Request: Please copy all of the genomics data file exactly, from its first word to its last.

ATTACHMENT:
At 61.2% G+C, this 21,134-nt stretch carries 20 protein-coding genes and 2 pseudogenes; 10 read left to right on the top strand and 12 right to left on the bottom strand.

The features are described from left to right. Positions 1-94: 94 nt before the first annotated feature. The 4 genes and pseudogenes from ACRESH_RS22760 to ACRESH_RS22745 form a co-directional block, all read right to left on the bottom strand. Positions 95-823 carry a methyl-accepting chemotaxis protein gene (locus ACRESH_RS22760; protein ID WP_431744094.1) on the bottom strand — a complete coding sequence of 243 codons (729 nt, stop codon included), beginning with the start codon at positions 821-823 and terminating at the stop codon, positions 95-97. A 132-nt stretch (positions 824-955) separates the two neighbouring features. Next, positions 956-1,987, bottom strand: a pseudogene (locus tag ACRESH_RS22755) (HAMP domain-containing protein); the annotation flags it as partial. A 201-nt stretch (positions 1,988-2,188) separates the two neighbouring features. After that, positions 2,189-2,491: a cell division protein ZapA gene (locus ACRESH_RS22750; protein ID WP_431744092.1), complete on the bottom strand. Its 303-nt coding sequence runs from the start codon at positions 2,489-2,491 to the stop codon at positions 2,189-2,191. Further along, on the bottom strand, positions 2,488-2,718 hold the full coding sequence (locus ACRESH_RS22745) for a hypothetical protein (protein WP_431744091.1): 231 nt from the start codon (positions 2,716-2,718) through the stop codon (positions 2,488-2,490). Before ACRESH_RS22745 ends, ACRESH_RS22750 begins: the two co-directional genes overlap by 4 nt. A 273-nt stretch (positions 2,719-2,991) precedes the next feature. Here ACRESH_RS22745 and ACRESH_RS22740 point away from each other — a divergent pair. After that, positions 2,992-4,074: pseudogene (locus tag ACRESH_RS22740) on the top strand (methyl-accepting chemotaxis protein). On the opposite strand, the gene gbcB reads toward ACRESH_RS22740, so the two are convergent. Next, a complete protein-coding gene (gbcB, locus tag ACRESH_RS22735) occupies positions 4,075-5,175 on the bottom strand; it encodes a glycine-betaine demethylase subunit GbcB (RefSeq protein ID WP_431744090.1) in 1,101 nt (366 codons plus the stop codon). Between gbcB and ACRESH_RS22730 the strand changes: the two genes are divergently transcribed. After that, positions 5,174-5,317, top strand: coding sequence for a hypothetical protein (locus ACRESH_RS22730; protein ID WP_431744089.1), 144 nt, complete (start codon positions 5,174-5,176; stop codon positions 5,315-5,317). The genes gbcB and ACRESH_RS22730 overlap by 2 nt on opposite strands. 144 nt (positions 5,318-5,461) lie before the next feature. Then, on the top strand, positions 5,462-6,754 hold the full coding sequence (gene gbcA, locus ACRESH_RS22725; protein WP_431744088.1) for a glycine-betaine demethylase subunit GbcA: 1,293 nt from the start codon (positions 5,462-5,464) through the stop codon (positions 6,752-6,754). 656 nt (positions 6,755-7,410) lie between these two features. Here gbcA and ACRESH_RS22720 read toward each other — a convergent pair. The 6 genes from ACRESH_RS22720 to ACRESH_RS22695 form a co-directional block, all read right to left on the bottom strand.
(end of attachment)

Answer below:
At 61.2% G+C, this 21,134-nt stretch carries 20 protein-coding genes and 2 pseudogenes; 10 read left to right on the top strand and 12 right to left on the bottom strand.

The features are described from left to right. Positions 1-94: 94 nt before the first annotated feature. The 4 genes and pseudogenes from ACRESH_RS22760 to ACRESH_RS22745 form a co-directional block, all read right to left on the bottom strand. Positions 95-823 carry a methyl-accepting chemotaxis protein gene (locus ACRESH_RS22760; protein ID WP_431744094.1) on the bottom strand — a complete coding sequence of 243 codons (729 nt, stop codon included), beginning with the start codon at positions 821-823 and terminating at the stop codon, positions 95-97. A 132-nt stretch (positions 824-955) separates the two neighbouring features. Next, positions 956-1,987, bottom strand: a pseudogene (locus tag ACRESH_RS22755) (HAMP domain-containing protein); the annotation flags it as partial. A 201-nt stretch (positions 1,988-2,188) separates the two neighbouring features. After that, positions 2,189-2,491: a cell division protein ZapA gene (locus ACRESH_RS22750; protein ID WP_431744092.1), complete on the bottom strand. Its 303-nt coding sequence runs from the start codon at positions 2,489-2,491 to the stop codon at positions 2,189-2,191. Further along, on the bottom strand, positions 2,488-2,718 hold the full coding sequence (locus ACRESH_RS22745) for a hypothetical protein (protein WP_431744091.1): 231 nt from the start codon (positions 2,716-2,718) through the stop codon (positions 2,488-2,490). Before ACRESH_RS22745 ends, ACRESH_RS22750 begins: the two co-directional genes overlap by 4 nt. A 273-nt stretch (positions 2,719-2,991) precedes the next feature. Here ACRESH_RS22745 and ACRESH_RS22740 point away from each other — a divergent pair. After that, positions 2,992-4,074: pseudogene (locus tag ACRESH_RS22740) on the top strand (methyl-accepting chemotaxis protein). On the opposite strand, the gene gbcB reads toward ACRESH_RS22740, so the two are convergent. Next, a complete protein-coding gene (gbcB, locus tag ACRESH_RS22735) occupies positions 4,075-5,175 on the bottom strand; it encodes a glycine-betaine demethylase subunit GbcB (RefSeq protein ID WP_431744090.1) in 1,101 nt (366 codons plus the stop codon). Between gbcB and ACRESH_RS22730 the strand changes: the two genes are divergently transcribed. After that, positions 5,174-5,317, top strand: coding sequence for a hypothetical protein (locus ACRESH_RS22730; protein ID WP_431744089.1), 144 nt, complete (start codon positions 5,174-5,176; stop codon positions 5,315-5,317). The genes gbcB and ACRESH_RS22730 overlap by 2 nt on opposite strands. 144 nt (positions 5,318-5,461) lie before the next feature. Then, on the top strand, positions 5,462-6,754 hold the full coding sequence (gene gbcA, locus ACRESH_RS22725; protein WP_431744088.1) for a glycine-betaine demethylase subunit GbcA: 1,293 nt from the start codon (positions 5,462-5,464) through the stop codon (positions 6,752-6,754). 656 nt (positions 6,755-7,410) lie between these two features. Here gbcA and ACRESH_RS22720 read toward each other — a convergent pair. The 6 genes from ACRESH_RS22720 to ACRESH_RS22695 form a co-directional block, all read right to left on the bottom strand.